WWF Finds Research on Don Sahong Dam Flawed, Unscientific

The environmental impact assessment (EIA) that will allow for the construction of the controversial Don Sahong Dam in southern Laos, just 1.5 km from the Cambodian border, was sloppy, used inappropriate methodology, and was often based on assumptions, environmental watchdog WWF said in its own research published Monday.

The impact assessment, conducted by scientists working for Mega First Berhad, the Malaysian company in charge of constructing the 256-mw dam on the Don Sahong channel of the Mekong River, was picked apart by three international, WWF-contracted scientists who found that the assessment was not “acceptable as a scientific study.”

Overall, said Chhit Sam Ath, WWF country director, the assessment’s claims were not supported by scientific evidence.

“The EIA claims that the Don Sahong Dam will not have significant impacts on fisheries, but does not provide scientific evidence to support its speculation,” he said in a statement.

Representatives for Mega First have claimed that instead of blocking fish migration, the dam would in fact improve connectivity through fish passages.

The WWF research, however, raises a total of 25 points in which the EIA was based on assumptions or factual errors.

Some of the EIA’s proposed mitigation measures do not make sense, such as installing electric fences to redirect fish used to migrating through the Don Sahong channel, according to WWF.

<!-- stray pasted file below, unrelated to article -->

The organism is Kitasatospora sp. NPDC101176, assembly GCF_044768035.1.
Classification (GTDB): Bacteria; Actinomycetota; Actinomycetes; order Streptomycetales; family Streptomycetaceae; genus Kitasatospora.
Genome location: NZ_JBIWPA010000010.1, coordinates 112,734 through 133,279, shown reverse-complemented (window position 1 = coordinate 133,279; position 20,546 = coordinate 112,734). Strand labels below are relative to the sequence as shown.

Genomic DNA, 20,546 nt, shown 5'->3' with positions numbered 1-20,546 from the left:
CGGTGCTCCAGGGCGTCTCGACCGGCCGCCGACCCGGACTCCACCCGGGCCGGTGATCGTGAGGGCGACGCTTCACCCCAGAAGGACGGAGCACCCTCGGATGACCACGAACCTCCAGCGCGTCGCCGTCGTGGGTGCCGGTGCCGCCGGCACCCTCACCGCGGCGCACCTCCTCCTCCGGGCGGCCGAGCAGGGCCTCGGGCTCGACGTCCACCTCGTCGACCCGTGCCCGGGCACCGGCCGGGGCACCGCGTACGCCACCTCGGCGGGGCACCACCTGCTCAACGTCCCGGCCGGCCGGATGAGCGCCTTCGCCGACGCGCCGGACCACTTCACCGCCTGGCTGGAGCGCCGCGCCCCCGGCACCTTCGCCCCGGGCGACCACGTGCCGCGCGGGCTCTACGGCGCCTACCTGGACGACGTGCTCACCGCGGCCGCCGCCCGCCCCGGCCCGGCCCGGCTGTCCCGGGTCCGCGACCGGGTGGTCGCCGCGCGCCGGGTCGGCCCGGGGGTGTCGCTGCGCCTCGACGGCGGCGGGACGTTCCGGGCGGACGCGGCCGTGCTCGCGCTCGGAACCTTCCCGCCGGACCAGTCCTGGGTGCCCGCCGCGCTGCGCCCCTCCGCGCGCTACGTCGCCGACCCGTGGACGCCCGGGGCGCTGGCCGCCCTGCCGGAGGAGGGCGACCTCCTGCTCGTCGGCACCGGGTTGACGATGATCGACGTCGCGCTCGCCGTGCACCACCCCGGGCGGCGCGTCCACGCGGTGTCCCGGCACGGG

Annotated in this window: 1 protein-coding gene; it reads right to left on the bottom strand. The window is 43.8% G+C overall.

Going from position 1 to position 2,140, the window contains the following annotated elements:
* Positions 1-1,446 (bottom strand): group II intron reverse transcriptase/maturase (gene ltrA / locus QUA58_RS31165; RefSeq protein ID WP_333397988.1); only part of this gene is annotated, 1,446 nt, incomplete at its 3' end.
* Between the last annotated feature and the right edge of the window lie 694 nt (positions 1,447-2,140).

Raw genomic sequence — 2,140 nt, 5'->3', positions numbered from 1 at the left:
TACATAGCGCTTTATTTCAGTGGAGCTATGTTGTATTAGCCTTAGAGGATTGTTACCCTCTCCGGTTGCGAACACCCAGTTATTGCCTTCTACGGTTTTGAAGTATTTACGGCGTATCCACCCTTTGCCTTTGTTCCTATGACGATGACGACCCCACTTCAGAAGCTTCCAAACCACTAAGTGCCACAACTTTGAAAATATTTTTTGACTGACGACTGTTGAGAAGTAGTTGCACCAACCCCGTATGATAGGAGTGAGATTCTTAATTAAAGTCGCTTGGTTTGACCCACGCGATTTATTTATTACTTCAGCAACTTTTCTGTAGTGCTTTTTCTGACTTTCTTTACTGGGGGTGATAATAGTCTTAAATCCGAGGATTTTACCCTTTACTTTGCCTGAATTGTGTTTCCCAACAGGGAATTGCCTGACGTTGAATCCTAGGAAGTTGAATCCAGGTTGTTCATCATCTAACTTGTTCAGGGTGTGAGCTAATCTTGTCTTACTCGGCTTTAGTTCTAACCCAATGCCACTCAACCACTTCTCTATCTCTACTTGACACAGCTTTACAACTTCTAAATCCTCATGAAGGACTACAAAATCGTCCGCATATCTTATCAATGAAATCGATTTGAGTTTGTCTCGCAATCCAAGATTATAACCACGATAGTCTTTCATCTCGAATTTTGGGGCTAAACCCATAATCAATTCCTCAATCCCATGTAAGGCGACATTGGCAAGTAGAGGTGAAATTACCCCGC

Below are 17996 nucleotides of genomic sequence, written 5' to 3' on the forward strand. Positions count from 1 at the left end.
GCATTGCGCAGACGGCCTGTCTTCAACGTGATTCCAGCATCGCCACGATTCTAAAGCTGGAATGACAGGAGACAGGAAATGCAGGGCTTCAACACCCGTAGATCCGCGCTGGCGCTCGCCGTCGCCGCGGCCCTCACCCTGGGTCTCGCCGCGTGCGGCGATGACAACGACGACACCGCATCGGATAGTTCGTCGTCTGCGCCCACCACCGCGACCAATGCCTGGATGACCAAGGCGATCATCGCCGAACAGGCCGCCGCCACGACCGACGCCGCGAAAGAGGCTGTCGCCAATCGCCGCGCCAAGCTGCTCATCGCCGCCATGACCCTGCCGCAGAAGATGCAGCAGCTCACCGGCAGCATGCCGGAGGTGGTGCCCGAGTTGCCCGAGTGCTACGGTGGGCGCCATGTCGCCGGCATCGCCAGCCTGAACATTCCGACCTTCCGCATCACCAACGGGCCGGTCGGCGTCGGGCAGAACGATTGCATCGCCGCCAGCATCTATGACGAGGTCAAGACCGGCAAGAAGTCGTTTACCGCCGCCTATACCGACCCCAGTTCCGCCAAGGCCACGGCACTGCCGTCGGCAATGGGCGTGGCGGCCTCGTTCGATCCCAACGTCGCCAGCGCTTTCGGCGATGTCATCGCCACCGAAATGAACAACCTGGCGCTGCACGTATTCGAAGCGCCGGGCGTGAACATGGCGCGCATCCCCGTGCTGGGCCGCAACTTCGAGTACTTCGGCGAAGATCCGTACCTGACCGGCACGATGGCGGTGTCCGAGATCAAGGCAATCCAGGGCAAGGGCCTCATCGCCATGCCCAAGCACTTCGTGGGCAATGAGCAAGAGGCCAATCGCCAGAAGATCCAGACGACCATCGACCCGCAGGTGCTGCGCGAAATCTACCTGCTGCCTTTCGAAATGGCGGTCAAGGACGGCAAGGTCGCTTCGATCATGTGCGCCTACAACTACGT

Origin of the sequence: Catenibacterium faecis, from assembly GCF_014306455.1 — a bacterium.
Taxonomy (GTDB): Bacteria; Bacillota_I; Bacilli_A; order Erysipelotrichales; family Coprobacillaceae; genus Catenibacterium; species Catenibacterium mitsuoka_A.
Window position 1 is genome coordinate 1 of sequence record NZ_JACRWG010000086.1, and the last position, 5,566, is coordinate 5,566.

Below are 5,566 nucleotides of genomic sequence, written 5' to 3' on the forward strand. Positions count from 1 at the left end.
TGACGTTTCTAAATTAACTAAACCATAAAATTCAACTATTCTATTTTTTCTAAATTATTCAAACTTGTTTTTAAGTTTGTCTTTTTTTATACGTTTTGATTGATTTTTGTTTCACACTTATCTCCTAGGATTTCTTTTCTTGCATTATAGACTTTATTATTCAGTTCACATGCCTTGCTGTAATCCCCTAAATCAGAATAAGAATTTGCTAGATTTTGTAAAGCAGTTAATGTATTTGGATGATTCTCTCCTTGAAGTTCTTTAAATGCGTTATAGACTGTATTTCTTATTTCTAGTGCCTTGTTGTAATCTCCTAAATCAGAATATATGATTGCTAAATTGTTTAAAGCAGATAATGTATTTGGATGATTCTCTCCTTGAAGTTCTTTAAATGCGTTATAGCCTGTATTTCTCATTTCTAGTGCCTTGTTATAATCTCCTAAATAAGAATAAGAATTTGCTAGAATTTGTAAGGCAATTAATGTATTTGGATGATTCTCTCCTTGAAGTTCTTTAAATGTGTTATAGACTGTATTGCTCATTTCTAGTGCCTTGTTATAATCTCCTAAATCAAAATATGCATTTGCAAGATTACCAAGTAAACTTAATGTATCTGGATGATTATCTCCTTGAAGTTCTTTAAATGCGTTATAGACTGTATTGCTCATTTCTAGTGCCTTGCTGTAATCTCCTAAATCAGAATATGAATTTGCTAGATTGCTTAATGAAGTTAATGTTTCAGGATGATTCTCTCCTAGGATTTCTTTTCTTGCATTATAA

“The suggestion that electric fences could potentially keep fish from the area seems not well thought out. Differences in amperage, amplitude and frequency of electric currents in water are needed to guide, attract or repel fish of different sizes,” the researchers hired by WWF wrote.

Fish in the Mekong, such as the critically endangered Giant Mekong Catfish and Giant Freshwater Stingray, can weigh up to 300 kg and 600 kg respectively.

Unless there was scientific evidence to prove that proposed fish passages would allow for migratory fish—about 85 percent of all Mekong fish species—to continue to migrate up and downstream year-round, the Don Sahong should not be built, said Marc Goichot, manager of sustainable hydropower and river basin management at WWF Greater Mekong.

“It is the responsibility of Mega First, dam developers and Mekong government to ensure that they do not continue to develop the project based on this unscientific study,” Mr. Goichot said in a statement.

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